Many people in the Rochester, NY area struggle to find time in the morning to eat breakfast. Either they opt for a quick breakfast option or skip the meal entirely. You may have grown up hearing the old expression that “breakfast is the most important meal of the day”. Is there any truth to the old adage? Let’s dive into the history of that famous phrase, what the science says about breakfast skippers, and if the meal is as important as people believe.
Breakfast cereals were first being developed in the late 1800s. Historically, farmers ate their largest meal at the end of the day, a time most convenient for them. A new company at the time, Kellogg, began marketing to farmers suggesting they should eat more calories in the morning. “Breakfast is the most important meal of the day,” started as a marketing campaign to those farmers to sell more breakfast cereals. The plan worked so well that other products, like the bacon and eggs industries, started to join the push for more breakfast. Today the same phrase is used by large corporations to sell quick and highly processed breakfast options.
There are many studies that do show benefits to eating a healthy breakfast every day. The research says that breakfast eaters have lower cholesterol, lower risk of heart disease, and lower risk of diabetes. It is important to note that these studies selected breakfast eaters who are consuming healthy breakfast options that contain whole grains and protein. People who are consuming healthy breakfast options are more likely to be choosing healthier foods for every meal. It is possible that these studies are just showing that healthy food choices, not just breakfast, lead to healthier lives. Today’s fast breakfast options, like cereals or breakfast bars, usually don’t contain healthy whole grains and proteins. Instead, they are full of sugar and processed carbohydrates which spike blood sugar leading to weight gain or diabetes.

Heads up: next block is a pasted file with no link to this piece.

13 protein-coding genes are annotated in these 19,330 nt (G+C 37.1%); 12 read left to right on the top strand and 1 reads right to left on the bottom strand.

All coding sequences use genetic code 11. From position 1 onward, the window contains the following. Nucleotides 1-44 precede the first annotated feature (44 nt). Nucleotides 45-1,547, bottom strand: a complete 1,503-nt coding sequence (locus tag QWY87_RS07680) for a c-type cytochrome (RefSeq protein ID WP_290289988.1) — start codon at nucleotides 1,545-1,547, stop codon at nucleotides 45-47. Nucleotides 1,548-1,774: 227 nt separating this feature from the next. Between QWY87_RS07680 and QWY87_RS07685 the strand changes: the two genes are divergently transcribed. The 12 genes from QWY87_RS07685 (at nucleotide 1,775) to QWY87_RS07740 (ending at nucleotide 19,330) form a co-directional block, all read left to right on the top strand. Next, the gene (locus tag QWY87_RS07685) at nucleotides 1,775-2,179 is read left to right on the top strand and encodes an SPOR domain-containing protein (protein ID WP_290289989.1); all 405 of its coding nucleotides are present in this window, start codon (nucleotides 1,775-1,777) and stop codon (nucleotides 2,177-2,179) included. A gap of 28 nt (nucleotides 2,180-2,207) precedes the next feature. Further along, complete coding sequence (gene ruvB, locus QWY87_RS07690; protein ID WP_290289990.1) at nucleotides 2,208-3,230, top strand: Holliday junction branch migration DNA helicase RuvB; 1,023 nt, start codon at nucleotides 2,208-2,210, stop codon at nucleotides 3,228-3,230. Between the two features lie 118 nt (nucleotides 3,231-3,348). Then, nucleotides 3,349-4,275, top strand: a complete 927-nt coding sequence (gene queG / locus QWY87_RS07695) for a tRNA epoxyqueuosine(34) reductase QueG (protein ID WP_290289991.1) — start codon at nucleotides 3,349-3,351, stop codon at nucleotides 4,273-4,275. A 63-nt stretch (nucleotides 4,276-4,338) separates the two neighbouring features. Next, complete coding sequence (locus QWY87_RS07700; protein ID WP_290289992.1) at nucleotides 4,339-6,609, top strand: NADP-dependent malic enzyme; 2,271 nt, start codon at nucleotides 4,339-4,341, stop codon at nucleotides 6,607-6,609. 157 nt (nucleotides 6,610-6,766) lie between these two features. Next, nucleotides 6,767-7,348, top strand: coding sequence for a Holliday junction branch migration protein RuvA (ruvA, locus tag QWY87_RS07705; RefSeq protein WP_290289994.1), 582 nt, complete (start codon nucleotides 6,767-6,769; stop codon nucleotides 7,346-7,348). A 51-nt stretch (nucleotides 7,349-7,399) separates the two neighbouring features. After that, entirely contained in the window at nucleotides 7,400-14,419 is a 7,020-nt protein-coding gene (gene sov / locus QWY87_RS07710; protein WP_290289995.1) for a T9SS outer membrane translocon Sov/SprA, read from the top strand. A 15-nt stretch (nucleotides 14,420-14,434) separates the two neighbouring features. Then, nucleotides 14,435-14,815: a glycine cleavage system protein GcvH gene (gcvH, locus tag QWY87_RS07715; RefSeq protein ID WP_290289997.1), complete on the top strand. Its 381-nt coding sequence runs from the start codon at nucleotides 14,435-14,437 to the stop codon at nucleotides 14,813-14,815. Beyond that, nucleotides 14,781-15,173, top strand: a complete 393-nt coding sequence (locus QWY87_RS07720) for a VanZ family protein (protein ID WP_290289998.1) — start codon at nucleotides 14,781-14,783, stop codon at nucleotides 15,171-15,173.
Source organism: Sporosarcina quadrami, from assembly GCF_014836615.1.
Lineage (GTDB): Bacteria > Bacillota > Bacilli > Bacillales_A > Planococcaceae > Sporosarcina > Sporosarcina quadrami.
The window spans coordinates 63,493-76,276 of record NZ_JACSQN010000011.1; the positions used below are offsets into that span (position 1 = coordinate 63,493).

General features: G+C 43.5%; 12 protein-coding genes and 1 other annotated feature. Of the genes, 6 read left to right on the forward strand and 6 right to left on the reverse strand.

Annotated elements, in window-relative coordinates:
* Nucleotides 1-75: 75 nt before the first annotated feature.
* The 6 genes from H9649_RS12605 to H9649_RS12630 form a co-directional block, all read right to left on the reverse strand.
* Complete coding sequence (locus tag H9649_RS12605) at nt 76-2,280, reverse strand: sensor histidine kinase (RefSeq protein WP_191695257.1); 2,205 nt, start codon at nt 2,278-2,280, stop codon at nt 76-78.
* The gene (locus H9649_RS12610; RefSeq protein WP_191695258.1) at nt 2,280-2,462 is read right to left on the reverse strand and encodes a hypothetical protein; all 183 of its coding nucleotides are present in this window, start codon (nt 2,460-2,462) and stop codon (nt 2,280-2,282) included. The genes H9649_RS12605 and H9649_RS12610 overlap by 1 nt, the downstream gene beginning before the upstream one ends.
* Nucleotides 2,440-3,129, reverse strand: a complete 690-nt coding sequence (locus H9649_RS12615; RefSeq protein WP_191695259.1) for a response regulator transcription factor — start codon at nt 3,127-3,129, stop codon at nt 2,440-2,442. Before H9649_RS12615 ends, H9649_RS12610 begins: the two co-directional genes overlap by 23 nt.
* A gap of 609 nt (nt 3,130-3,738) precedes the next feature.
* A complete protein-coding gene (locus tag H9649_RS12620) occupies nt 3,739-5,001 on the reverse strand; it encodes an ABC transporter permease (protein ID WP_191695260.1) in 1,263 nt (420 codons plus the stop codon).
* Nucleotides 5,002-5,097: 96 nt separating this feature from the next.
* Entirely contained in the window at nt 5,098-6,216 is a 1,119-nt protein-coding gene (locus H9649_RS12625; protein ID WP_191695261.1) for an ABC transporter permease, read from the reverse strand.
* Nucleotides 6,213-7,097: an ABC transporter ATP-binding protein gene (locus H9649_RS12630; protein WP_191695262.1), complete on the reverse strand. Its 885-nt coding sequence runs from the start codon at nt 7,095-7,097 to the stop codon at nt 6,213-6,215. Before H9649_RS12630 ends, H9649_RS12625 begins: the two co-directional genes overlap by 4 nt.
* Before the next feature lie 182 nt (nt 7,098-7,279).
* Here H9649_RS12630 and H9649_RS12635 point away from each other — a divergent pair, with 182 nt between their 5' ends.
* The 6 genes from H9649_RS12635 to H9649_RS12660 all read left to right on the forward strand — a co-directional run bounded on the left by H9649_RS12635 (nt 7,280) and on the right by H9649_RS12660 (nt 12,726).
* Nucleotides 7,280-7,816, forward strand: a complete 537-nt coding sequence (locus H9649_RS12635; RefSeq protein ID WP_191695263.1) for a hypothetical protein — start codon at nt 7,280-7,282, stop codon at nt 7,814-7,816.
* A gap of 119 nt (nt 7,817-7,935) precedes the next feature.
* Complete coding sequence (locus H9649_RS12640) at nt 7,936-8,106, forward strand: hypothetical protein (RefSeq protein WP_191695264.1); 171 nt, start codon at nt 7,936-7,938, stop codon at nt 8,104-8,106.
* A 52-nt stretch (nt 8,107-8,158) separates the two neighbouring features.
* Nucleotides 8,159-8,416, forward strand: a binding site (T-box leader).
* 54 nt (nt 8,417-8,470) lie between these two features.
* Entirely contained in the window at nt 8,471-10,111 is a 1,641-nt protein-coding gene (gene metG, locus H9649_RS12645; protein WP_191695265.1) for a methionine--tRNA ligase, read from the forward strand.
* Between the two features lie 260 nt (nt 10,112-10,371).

A recent trend has people choosing to skip breakfast in order to lose weight. This idea is popular with the latest diet called intermittent fasting. While there is lots of research showing many potential gut health benefits for extending fasting times, the research does not show that cutting out breakfast is a quick way to lose weight. People tend to make up the calories lost from skipping breakfast through bingeing at lunch and snacking through the day. This trend seems to be worse with children. Studies show children who don’t eat breakfast tend to have a higher BMI than their breakfast eating counterparts.
Despite what marketing companies try to tell you, there is no “most important” meal of the day. If you are still struggling to lose weight even when trying a fasting diet, you may need to be doing more than just opting out of a meal. Schedule a free nutrition consultation here at Rush-Henrietta Family Chiropractic. Our Rochester, NY office has been helping many people learn to track calories and nutrients that enable them to lose weight without significant lifestyle changes. Give us a call and ask about our nutrition program.
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